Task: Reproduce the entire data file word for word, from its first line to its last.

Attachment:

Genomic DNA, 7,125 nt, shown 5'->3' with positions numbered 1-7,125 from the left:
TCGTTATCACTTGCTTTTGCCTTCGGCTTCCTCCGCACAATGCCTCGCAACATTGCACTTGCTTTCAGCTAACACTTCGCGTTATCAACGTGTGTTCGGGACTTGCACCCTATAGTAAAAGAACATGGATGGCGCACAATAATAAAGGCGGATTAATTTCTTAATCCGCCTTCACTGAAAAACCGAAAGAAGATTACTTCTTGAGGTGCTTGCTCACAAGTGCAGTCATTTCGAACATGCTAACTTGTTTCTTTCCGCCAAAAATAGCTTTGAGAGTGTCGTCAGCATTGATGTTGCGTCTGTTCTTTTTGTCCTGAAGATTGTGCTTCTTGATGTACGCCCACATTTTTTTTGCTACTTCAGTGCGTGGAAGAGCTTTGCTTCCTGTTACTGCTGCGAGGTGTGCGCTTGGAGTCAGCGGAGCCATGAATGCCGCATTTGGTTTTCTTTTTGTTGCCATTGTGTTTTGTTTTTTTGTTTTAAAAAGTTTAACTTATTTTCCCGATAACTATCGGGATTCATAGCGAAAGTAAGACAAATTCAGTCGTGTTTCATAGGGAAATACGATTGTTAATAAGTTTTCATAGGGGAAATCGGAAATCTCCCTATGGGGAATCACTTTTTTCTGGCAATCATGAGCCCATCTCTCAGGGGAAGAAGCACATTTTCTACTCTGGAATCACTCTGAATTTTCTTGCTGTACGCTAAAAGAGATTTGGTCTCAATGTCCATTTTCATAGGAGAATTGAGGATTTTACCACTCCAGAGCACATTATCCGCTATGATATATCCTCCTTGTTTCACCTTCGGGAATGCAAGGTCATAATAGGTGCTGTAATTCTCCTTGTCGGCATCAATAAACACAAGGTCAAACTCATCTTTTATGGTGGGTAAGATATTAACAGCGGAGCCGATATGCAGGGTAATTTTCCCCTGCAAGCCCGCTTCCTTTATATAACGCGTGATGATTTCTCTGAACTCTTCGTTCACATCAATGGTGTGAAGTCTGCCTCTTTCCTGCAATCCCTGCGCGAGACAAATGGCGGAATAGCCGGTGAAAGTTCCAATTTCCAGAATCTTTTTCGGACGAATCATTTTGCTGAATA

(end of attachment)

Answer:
Genomic DNA, 7,125 nt, shown 5'->3' with positions numbered 1-7,125 from the left:
TCGTTATCACTTGCTTTTGCCTTCGGCTTCCTCCGCACAATGCCTCGCAACATTGCACTTGCTTTCAGCTAACACTTCGCGTTATCAACGTGTGTTCGGGACTTGCACCCTATAGTAAAAGAACATGGATGGCGCACAATAATAAAGGCGGATTAATTTCTTAATCCGCCTTCACTGAAAAACCGAAAGAAGATTACTTCTTGAGGTGCTTGCTCACAAGTGCAGTCATTTCGAACATGCTAACTTGTTTCTTTCCGCCAAAAATAGCTTTGAGAGTGTCGTCAGCATTGATGTTGCGTCTGTTCTTTTTGTCCTGAAGATTGTGCTTCTTGATGTACGCCCACATTTTTTTTGCTACTTCAGTGCGTGGAAGAGCTTTGCTTCCTGTTACTGCTGCGAGGTGTGCGCTTGGAGTCAGCGGAGCCATGAATGCCGCATTTGGTTTTCTTTTTGTTGCCATTGTGTTTTGTTTTTTTGTTTTAAAAAGTTTAACTTATTTTCCCGATAACTATCGGGATTCATAGCGAAAGTAAGACAAATTCAGTCGTGTTTCATAGGGAAATACGATTGTTAATAAGTTTTCATAGGGGAAATCGGAAATCTCCCTATGGGGAATCACTTTTTTCTGGCAATCATGAGCCCATCTCTCAGGGGAAGAAGCACATTTTCTACTCTGGAATCACTCTGAATTTTCTTGCTGTACGCTAAAAGAGATTTGGTCTCAATGTCCATTTTCATAGGAGAATTGAGGATTTTACCACTCCAGAGCACATTATCCGCTATGATATATCCTCCTTGTTTCACCTTCGGGAATGCAAGGTCATAATAGGTGCTGTAATTCTCCTTGTCGGCATCAATAAACACAAGGTCAAACTCATCTTTTATGGTGGGTAAGATATTAACAGCGGAGCCGATATGCAGGGTAATTTTCCCCTGCAAGCCCGCTTCCTTTATATAACGCGTGATGATTTCTCTGAACTCTTCGTTCACATCAATGGTGTGAAGTCTGCCTCTTTCCTGCAATCCCTGCGCGAGACAAATGGCGGAATAGCCGGTGAAAGTTCCAATTTCCAGAATCTTTTTCGGACGAATCATTTTGCTGAATA